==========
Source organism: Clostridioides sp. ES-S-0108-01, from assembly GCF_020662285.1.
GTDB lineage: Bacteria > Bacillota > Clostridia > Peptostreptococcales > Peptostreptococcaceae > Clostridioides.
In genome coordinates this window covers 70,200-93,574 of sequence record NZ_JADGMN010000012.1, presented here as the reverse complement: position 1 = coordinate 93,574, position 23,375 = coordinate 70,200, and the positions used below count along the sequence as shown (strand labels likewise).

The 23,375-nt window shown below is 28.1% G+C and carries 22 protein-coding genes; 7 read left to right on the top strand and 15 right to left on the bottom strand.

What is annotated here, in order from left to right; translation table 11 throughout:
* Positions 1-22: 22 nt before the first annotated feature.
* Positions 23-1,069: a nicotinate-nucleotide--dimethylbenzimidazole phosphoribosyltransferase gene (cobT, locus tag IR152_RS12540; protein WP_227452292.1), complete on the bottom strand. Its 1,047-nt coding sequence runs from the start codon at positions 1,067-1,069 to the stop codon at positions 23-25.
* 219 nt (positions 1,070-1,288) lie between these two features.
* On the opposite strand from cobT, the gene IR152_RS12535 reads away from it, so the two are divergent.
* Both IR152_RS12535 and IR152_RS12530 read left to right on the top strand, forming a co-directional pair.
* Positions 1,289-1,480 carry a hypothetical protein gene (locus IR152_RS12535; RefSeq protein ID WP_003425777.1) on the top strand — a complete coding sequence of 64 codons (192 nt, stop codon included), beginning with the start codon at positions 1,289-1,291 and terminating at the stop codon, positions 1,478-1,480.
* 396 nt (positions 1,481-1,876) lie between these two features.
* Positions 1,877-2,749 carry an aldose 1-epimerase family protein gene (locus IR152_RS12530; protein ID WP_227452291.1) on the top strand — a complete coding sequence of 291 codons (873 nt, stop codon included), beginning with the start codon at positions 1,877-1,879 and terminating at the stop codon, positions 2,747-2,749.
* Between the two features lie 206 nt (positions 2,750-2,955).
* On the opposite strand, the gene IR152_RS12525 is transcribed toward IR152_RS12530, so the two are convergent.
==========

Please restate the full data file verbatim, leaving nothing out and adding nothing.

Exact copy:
Source organism: Clostridioides sp. ES-S-0108-01, from assembly GCF_020662285.1.
GTDB lineage: Bacteria > Bacillota > Clostridia > Peptostreptococcales > Peptostreptococcaceae > Clostridioides.
In genome coordinates this window covers 70,200-93,574 of sequence record NZ_JADGMN010000012.1, presented here as the reverse complement: position 1 = coordinate 93,574, position 23,375 = coordinate 70,200, and the positions used below count along the sequence as shown (strand labels likewise).

The 23,375-nt window shown below is 28.1% G+C and carries 22 protein-coding genes; 7 read left to right on the top strand and 15 right to left on the bottom strand.

What is annotated here, in order from left to right; translation table 11 throughout:
* Positions 1-22: 22 nt before the first annotated feature.
* Positions 23-1,069: a nicotinate-nucleotide--dimethylbenzimidazole phosphoribosyltransferase gene (cobT, locus tag IR152_RS12540; protein WP_227452292.1), complete on the bottom strand. Its 1,047-nt coding sequence runs from the start codon at positions 1,067-1,069 to the stop codon at positions 23-25.
* 219 nt (positions 1,070-1,288) lie between these two features.
* On the opposite strand from cobT, the gene IR152_RS12535 reads away from it, so the two are divergent.
* Both IR152_RS12535 and IR152_RS12530 read left to right on the top strand, forming a co-directional pair.
* Positions 1,289-1,480 carry a hypothetical protein gene (locus IR152_RS12535; RefSeq protein ID WP_003425777.1) on the top strand — a complete coding sequence of 64 codons (192 nt, stop codon included), beginning with the start codon at positions 1,289-1,291 and terminating at the stop codon, positions 1,478-1,480.
* 396 nt (positions 1,481-1,876) lie between these two features.
* Positions 1,877-2,749 carry an aldose 1-epimerase family protein gene (locus IR152_RS12530; protein ID WP_227452291.1) on the top strand — a complete coding sequence of 291 codons (873 nt, stop codon included), beginning with the start codon at positions 1,877-1,879 and terminating at the stop codon, positions 2,747-2,749.
* Between the two features lie 206 nt (positions 2,750-2,955).
* On the opposite strand, the gene IR152_RS12525 is transcribed toward IR152_RS12530, so the two are convergent.